A broad-scale profile of the marine advanced technology industry
Kite-Powell, Hauke L.
MetadataShow full item record
Within the maritime sector of the United States economy, in which many industries are largely moribund (shipbuilding), flagging (international shipping), or often in disarray (fisheries), electronic marine instrumentation stands out as a field showing outstanding growth performance and potential. Marine instrumentation may well be an area of international competition in which United States companies can achieve sustained growth. While U.S. companies have been playing a dominant role in this market in the past, virtually no systematic study has been devoted to the sources or durability of their competitive advantage, or to the steps that might be taken to promote their future competitiveness. A Marine Policy Center project funded by the National Oceanic and Atmospheric Administration (NOAA) through the Massachusetts Centers of Excellence Corporation (MCEC) is now beginning to provide some of this information. The Marine Policy Center project is attempting to describe and analyze the industry structure and competitive position of U.S. marine electronics companies. The first cut at a definition of the marine advanced technology industry detailed in this technical report represents part of the background research for this project. Complementary studies by researchers at Florida State University and Hawaii's Oceanic Institute will project areas of future market potential for marine electronic instrumentation. By building on and refining the industry profile presented in this technical report,the NOAA/MCEC project will provide greater insight into the important features of the "high technology" sector of the U.S. marine industry, and into the factors that determine its competitive position in the American and international markets. The resulting understanding of the industry will enable industry and government to make better informed policy decisions to nurture the continuing viability and competitiveness of U.S. marine electronics firms in the years to come.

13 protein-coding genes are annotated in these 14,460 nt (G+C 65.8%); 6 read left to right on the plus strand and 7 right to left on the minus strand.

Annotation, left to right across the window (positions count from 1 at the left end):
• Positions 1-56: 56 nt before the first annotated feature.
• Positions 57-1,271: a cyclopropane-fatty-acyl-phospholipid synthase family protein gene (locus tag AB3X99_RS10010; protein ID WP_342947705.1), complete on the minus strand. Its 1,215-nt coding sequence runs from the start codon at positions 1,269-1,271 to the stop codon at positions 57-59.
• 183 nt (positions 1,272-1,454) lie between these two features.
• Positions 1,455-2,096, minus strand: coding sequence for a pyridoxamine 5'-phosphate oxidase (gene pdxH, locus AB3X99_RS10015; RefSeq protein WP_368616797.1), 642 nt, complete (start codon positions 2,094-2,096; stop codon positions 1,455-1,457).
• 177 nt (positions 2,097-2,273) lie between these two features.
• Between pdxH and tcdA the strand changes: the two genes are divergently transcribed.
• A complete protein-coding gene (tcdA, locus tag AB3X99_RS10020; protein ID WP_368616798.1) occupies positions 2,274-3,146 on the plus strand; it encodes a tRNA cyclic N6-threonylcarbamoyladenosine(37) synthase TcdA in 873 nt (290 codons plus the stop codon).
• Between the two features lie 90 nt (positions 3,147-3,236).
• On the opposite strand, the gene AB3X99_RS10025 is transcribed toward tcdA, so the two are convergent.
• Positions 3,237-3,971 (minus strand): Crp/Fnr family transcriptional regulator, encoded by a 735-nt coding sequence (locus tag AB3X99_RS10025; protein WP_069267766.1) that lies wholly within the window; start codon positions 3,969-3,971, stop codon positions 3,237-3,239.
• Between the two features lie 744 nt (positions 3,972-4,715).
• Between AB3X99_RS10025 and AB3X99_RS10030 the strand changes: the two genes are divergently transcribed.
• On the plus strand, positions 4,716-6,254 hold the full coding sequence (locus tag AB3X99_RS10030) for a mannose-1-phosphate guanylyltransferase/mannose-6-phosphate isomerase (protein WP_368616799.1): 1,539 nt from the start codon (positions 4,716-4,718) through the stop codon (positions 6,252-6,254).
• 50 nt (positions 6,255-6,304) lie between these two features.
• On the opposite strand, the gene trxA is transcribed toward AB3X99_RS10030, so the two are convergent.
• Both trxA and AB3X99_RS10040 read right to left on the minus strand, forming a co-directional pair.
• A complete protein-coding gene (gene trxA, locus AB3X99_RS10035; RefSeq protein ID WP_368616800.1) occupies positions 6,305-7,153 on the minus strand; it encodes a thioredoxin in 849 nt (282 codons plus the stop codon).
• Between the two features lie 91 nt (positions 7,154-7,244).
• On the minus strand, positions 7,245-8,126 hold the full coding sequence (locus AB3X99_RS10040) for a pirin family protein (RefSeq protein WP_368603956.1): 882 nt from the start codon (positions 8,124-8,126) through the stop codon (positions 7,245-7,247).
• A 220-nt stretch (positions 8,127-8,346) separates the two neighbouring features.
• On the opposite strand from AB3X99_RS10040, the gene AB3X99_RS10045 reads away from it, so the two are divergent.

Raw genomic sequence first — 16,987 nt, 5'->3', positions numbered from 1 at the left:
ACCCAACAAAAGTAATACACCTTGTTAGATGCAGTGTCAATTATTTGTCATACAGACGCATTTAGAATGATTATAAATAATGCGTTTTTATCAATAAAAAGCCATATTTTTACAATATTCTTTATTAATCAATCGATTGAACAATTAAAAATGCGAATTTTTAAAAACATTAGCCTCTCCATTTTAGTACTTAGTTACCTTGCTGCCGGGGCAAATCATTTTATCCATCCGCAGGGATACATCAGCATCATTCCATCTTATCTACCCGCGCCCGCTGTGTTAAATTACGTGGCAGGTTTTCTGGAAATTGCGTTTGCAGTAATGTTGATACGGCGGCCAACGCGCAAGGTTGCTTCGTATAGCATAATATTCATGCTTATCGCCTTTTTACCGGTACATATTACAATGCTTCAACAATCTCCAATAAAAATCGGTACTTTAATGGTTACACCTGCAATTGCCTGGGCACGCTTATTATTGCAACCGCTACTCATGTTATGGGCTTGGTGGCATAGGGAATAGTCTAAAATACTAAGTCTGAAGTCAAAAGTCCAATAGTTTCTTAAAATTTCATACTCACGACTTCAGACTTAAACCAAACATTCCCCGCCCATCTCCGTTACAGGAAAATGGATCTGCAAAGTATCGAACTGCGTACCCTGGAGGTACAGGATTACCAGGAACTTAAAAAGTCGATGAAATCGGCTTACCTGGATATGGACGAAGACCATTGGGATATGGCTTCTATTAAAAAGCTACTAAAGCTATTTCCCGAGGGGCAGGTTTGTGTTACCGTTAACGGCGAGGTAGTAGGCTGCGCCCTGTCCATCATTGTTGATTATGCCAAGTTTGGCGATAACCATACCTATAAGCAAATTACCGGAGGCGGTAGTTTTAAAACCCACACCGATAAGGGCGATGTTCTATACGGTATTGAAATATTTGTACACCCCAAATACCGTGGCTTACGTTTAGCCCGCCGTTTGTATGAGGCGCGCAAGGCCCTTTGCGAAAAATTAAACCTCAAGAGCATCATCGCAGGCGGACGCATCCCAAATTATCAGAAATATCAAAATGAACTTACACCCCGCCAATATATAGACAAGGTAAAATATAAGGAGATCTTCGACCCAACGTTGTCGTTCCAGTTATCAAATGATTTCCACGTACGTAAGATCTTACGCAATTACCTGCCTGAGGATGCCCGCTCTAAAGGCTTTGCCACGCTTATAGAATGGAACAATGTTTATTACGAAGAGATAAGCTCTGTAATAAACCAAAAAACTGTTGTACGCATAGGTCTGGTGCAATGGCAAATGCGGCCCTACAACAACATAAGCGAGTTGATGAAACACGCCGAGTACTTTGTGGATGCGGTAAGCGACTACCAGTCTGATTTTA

Suggested CitationTechnical Report: Kite-Powell, Hauke L., "A broad-scale profile of the marine advanced technology industry", 1988-03, DOI:10.1575/1912/6928, https://hdl.handle.net/1912/6928
Showing items related by title, author, creator and subject.
Determining the structure of the United States marine instrumentation industry and its position in the world industry Broadus, James M.; Hoagland, Porter; Kite-Powell, Hauke L. (Woods Hole Oceanographic Institution, 1988-11)This report is a general, but comprehensive, description and analysis of industrial organization in the field of marine electronic instrumentation (MEl), a broadly defined "industry," which until now has received little ...
Marine sedimentary organic matter : delineation of marine and terrestrial sources through radiocarbon dating; and the role of organic sulfur in early petroleum generation Benitez-Nelson, Bryan C. (Massachusetts Institute of Technology and Woods Hole Oceanographic Institution, 1996-05)This thesis details two years of research conducted with the guidance and support of three advisors: Dr. J. K. Whelan, Dr. J. S. Seewald and Dr. T. I. Eglinton. Each of the three chapters represents a different, ...
Dynamic energy budgets and bioaccumulation : a model for marine mammals and marine mammal populations Klanjscek, Tin (Massachusetts Institute of Technology and Woods Hole Oceanographic Institution, 2006-06)Energy intake of individuals affects growth of organisms and, therefore, populations. Persistent lipophilic toxicants acquired with the energy can bioaccumulate and harm individuals. Marine mammals are particularly ...